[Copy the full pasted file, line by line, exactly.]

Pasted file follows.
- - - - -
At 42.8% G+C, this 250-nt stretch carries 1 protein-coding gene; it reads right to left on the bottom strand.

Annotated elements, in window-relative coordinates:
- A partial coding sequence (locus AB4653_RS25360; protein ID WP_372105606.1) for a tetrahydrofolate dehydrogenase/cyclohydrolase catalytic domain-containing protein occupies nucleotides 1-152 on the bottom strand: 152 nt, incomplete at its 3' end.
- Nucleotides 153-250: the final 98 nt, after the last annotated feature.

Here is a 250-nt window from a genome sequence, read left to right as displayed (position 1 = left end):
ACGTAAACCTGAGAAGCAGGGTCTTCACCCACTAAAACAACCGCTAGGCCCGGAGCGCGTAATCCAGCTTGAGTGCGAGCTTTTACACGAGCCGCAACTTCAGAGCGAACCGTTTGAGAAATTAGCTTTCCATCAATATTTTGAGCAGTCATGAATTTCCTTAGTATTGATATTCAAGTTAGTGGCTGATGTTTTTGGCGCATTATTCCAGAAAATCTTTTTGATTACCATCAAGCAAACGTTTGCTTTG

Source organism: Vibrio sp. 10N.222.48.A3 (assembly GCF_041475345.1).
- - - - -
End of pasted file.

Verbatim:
At 42.8% G+C, this 250-nt stretch carries 1 protein-coding gene; it reads right to left on the bottom strand.

Annotated elements, in window-relative coordinates:
- A partial coding sequence (locus AB4653_RS25360; protein ID WP_372105606.1) for a tetrahydrofolate dehydrogenase/cyclohydrolase catalytic domain-containing protein occupies nucleotides 1-152 on the bottom strand: 152 nt, incomplete at its 3' end.
- Nucleotides 153-250: the final 98 nt, after the last annotated feature.

Here is a 250-nt window from a genome sequence, read left to right as displayed (position 1 = left end):
ACGTAAACCTGAGAAGCAGGGTCTTCACCCACTAAAACAACCGCTAGGCCCGGAGCGCGTAATCCAGCTTGAGTGCGAGCTTTTACACGAGCCGCAACTTCAGAGCGAACCGTTTGAGAAATTAGCTTTCCATCAATATTTTGAGCAGTCATGAATTTCCTTAGTATTGATATTCAAGTTAGTGGCTGATGTTTTTGGCGCATTATTCCAGAAAATCTTTTTGATTACCATCAAGCAAACGTTTGCTTTG

Source organism: Vibrio sp. 10N.222.48.A3 (assembly GCF_041475345.1).